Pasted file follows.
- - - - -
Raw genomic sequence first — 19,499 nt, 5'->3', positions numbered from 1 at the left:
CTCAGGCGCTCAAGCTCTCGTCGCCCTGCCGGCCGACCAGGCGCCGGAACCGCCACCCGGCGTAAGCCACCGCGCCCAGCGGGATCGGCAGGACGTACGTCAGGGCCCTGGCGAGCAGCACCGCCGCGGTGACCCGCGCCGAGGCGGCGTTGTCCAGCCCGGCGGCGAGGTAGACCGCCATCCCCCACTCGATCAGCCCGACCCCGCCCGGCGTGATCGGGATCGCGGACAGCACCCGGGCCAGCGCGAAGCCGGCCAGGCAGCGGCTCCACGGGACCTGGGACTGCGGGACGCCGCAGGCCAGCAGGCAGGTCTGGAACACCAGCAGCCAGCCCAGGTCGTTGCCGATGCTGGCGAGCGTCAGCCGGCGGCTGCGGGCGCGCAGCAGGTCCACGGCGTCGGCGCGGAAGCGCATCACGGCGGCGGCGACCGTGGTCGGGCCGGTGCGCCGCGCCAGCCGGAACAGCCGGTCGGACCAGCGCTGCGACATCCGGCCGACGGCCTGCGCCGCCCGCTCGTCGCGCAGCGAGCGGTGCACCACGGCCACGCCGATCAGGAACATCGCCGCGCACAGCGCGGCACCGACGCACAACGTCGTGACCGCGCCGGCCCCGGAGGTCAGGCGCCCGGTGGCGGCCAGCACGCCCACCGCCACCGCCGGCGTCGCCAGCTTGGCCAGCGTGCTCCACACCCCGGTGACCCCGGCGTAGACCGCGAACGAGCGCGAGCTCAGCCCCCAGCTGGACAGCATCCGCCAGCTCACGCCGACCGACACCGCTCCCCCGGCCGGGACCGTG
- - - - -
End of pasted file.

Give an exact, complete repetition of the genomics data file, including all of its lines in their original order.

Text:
Raw genomic sequence first — 19,499 nt, 5'->3', positions numbered from 1 at the left:
CTCAGGCGCTCAAGCTCTCGTCGCCCTGCCGGCCGACCAGGCGCCGGAACCGCCACCCGGCGTAAGCCACCGCGCCCAGCGGGATCGGCAGGACGTACGTCAGGGCCCTGGCGAGCAGCACCGCCGCGGTGACCCGCGCCGAGGCGGCGTTGTCCAGCCCGGCGGCGAGGTAGACCGCCATCCCCCACTCGATCAGCCCGACCCCGCCCGGCGTGATCGGGATCGCGGACAGCACCCGGGCCAGCGCGAAGCCGGCCAGGCAGCGGCTCCACGGGACCTGGGACTGCGGGACGCCGCAGGCCAGCAGGCAGGTCTGGAACACCAGCAGCCAGCCCAGGTCGTTGCCGATGCTGGCGAGCGTCAGCCGGCGGCTGCGGGCGCGCAGCAGGTCCACGGCGTCGGCGCGGAAGCGCATCACGGCGGCGGCGACCGTGGTCGGGCCGGTGCGCCGCGCCAGCCGGAACAGCCGGTCGGACCAGCGCTGCGACATCCGGCCGACGGCCTGCGCCGCCCGCTCGTCGCGCAGCGAGCGGTGCACCACGGCCACGCCGATCAGGAACATCGCCGCGCACAGCGCGGCACCGACGCACAACGTCGTGACCGCGCCGGCCCCGGAGGTCAGGCGCCCGGTGGCGGCCAGCACGCCCACCGCCACCGCCGGCGTCGCCAGCTTGGCCAGCGTGCTCCACACCCCGGTGACCCCGGCGTAGACCGCGAACGAGCGCGAGCTCAGCCCCCAGCTGGACAGCATCCGCCAGCTCACGCCGACCGACACCGCTCCCCCGGCCGGGACCGTG